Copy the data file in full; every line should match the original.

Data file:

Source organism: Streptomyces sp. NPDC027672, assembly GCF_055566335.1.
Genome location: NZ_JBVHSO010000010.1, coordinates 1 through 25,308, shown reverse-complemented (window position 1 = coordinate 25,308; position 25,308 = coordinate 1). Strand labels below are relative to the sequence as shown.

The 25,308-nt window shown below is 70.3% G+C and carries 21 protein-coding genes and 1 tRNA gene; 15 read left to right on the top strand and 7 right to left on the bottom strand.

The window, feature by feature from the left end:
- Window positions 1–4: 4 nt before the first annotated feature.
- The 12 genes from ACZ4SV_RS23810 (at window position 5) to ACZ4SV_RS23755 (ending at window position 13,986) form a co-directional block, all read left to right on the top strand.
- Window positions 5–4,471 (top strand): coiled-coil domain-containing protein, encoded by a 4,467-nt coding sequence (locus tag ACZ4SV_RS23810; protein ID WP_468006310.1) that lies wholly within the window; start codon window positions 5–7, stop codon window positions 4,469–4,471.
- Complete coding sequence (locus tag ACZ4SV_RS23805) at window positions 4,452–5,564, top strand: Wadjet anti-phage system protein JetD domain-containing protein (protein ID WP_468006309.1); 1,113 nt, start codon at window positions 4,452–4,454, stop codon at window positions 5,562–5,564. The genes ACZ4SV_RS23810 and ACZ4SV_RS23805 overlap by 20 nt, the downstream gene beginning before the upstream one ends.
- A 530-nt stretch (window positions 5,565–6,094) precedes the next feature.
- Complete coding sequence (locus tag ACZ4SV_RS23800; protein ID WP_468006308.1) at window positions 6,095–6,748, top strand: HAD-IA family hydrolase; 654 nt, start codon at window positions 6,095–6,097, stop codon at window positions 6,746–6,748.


Source organism: Streptomyces sp. NPDC027672, assembly GCF_055566335.1.
Genome location: NZ_JBVHSO010000010.1, coordinates 1 through 25,308, shown reverse-complemented (window position 1 = coordinate 25,308; position 25,308 = coordinate 1). Strand labels below are relative to the sequence as shown.

The 25,308-nt window shown below is 70.3% G+C and carries 21 protein-coding genes and 1 tRNA gene; 15 read left to right on the top strand and 7 right to left on the bottom strand.

The window, feature by feature from the left end:
- Window positions 1–4: 4 nt before the first annotated feature.
- The 12 genes from ACZ4SV_RS23810 (at window position 5) to ACZ4SV_RS23755 (ending at window position 13,986) form a co-directional block, all read left to right on the top strand.
- Window positions 5–4,471 (top strand): coiled-coil domain-containing protein, encoded by a 4,467-nt coding sequence (locus tag ACZ4SV_RS23810; protein ID WP_468006310.1) that lies wholly within the window; start codon window positions 5–7, stop codon window positions 4,469–4,471.
- Complete coding sequence (locus tag ACZ4SV_RS23805) at window positions 4,452–5,564, top strand: Wadjet anti-phage system protein JetD domain-containing protein (protein ID WP_468006309.1); 1,113 nt, start codon at window positions 4,452–4,454, stop codon at window positions 5,562–5,564. The genes ACZ4SV_RS23810 and ACZ4SV_RS23805 overlap by 20 nt, the downstream gene beginning before the upstream one ends.
- A 530-nt stretch (window positions 5,565–6,094) precedes the next feature.
- Complete coding sequence (locus tag ACZ4SV_RS23800; protein ID WP_468006308.1) at window positions 6,095–6,748, top strand: HAD-IA family hydrolase; 654 nt, start codon at window positions 6,095–6,097, stop codon at window positions 6,746–6,748.